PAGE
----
Whole Foods’ quality assortment still shows leadership by reflecting consumer values like sustainable and organic goods. All the insights gleaned from e-commerce informs Amazon about which products, including private labels, would make its assortment even more competitive.

Suresh Chaganti
BrainTrust

Fulfillment has been thrust into the front and center of store operations, because of the significant uptick in the use of the delivery services. I see this as a transition period. In few months to a year, we should see the grocery and Big Box retailers have more specialized aisles for delivery pickup, automated checkout and post-pay capabilities. In the back of the store, we will see specialized build-outs with automated pick/pack/sorting to pre-stage the orders for the hour, etc. There is a ton of improvement that is possible and absolutely critical.

Rachelle King
BrainTrust

This is what happens when large corporations, that have no corporate competency about the business they just acquired, try to manage that new business. Usually valued points of difference, like Whole Foods’ leadership in fresh quality produce, get lost behind efforts to drive efficiencies, like driving down costs with discounts for customers who already have enough disposable income to pay for Prime membership. Factor in the accelerated shift to online fulfillment and yes, Amazon has been in over its head for quite some time. Still, I would not under estimate Amazon’s ability to recalibrate and get it right with Whole Foods. Their relentless focus on customer satisfaction is hard to match in any industry.

sam@nutkrack
Guest
2 months 8 days ago
I know this is the venue, but this thread is a pile of inside baseball. The average consumer does not relate to the shopping experience the way the people here do. Yes, there are tons of Amazon shoppers, but again, the average consumer is still there. The data in this article also makes no sense; saying that brick and mortar sales declined 10 percent in 2020 does not lend any credence to your argument that there is some sort of issue with the in-store experience. The issue is with the virus. I am also really surprised to see supposed retail professionals lamenting supply chain issues as a failure of the in-store shopping experience. If there are no strawberries in the store, IN JANUARY, it is not because the Whole Foods model of brick and mortar stores doesn’t work. Noting that the cafe is closed as another point? Come on people. You know there is a pandemic, right? And inviting people to congregate for long periods of time in a grocery store is unsafe? The references… Read more »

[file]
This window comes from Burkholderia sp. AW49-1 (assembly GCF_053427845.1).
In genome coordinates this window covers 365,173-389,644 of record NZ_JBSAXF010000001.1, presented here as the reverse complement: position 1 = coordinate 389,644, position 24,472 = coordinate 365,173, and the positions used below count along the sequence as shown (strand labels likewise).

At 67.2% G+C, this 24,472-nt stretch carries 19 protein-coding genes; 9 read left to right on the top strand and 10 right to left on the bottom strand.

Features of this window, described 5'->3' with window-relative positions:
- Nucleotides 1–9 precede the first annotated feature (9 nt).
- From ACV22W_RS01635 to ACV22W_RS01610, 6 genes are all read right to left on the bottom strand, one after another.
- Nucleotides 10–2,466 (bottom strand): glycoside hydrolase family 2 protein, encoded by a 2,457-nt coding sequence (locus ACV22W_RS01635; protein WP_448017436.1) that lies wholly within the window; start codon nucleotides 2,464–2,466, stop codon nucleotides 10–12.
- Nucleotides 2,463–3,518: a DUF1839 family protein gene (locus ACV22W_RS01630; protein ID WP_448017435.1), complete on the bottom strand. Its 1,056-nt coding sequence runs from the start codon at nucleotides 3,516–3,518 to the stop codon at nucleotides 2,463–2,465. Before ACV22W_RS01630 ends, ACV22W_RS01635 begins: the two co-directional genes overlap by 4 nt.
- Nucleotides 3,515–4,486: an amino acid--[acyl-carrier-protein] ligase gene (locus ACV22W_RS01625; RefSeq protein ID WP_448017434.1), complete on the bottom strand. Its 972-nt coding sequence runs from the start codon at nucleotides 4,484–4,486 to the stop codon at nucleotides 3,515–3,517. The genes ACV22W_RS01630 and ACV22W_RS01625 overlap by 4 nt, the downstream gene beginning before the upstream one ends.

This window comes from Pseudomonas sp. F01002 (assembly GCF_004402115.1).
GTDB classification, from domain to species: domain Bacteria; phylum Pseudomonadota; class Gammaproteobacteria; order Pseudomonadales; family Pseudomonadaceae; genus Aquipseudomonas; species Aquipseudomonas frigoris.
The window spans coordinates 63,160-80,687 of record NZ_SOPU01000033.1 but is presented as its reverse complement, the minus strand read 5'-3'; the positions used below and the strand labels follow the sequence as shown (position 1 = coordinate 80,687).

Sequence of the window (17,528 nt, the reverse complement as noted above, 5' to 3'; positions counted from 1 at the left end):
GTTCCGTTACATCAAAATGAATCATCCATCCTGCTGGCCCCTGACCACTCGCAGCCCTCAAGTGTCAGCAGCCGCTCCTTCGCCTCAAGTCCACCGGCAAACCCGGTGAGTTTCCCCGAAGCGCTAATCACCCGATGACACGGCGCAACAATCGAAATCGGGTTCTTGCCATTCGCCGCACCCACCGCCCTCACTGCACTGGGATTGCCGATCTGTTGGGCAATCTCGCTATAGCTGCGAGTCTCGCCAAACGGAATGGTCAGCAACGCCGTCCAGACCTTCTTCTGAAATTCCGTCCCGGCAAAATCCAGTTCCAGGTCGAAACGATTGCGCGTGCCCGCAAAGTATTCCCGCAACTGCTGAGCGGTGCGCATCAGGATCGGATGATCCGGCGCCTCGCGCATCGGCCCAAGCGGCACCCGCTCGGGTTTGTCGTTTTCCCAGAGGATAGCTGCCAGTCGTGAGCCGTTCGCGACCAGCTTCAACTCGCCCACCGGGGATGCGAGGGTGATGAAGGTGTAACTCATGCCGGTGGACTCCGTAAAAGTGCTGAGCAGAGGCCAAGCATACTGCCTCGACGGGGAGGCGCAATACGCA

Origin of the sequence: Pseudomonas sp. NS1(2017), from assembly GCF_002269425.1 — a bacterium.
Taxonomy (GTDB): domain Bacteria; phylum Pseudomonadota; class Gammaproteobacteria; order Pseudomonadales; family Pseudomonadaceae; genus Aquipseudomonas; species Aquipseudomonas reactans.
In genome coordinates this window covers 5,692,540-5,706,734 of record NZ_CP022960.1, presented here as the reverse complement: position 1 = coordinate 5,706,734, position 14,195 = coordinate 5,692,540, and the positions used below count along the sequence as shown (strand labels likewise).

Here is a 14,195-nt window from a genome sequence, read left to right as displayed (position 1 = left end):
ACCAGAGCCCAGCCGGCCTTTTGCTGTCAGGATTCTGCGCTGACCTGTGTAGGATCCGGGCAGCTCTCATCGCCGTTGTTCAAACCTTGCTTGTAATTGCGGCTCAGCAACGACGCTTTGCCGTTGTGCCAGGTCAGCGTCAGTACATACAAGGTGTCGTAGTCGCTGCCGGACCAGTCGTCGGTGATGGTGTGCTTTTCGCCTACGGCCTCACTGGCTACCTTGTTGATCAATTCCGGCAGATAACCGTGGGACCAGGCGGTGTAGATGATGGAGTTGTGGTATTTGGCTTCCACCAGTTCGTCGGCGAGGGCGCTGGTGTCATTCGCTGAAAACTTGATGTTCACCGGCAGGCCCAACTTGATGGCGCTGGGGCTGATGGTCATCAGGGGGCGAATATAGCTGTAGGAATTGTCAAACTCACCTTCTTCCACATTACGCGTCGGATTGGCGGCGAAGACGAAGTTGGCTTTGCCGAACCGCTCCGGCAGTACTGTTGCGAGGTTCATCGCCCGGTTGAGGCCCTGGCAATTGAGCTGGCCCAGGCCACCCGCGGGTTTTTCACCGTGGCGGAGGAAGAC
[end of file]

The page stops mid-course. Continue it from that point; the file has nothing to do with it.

Neil Saunders
BrainTrust
The fact that in-store sales are down is significant. In-store grocery sales at most other retailers – from specialists like Kroger to generalists like Target and Walmart – are up. And they are up to a significant degree. Whole Foods is an exception; its stores have not been a winner during the pandemic. Admittedly, some of this is a deliberate part of Amazon’s efforts to shift sales online, but that is not the whole story. Our consumer tracking data shows that some consumers have deserted Whole Foods stores – more so than for other grocers – for a variety of reasons. One of those is the in-store experience, especially as it relates to crowding. This is noticed by some shoppers, especially during a pandemic when social distancing has become more of an issue. And that leads to another point: most observations by folks on here are based on evidence. They are based on data from the industry, results from customer surveys, insight from discussions with people in retail, and so forth. Sure, there are some… Read more »
Cynthia Holcomb
BrainTrust

Whole Foods is a myth, a lovely Amazonian vision, based upon replacing a really wonderful customer culinary experience with digital efficiencies executed on the backs of third-party shoppers and the dreaded, mainstream centralized buying. Whenever homebound life returns to what used to be normal, many humans will be craving sumptuous, visual, and sensory retail grocery experiences. Whole Foods was the hallmark of sensory shopping for groceries. Now Whole Foods is the warehouse for third-party pickers. Literally squeezing shoppers out the door. To me, it’s a reminder: be careful of bright and shiny digital objects pumped up by media as the future of grocery shopping. Humans must be diligent in protecting their day-to-day real-world human experiences so as not to lose touch with the simple joys of human life.

Ryan Mathews
BrainTrust

Amazon is a logistics company, maybe an effective brander of personal electronics, but not (yet) a great fresh merchant. They need to focus on the “grocery” part of grocery distribution. I think Whole Foods’ problem is systemic, not pandemic-oriented. But, I also think Amazon has the capability of ramping up the learning curve quickly when it focuses on a category, so I think they can course correct if they choose to.

Doug Garnett
BrainTrust

There’s a clear lesson we should all learn from Whole Foods: There’s no magic pill that will make retailing easy.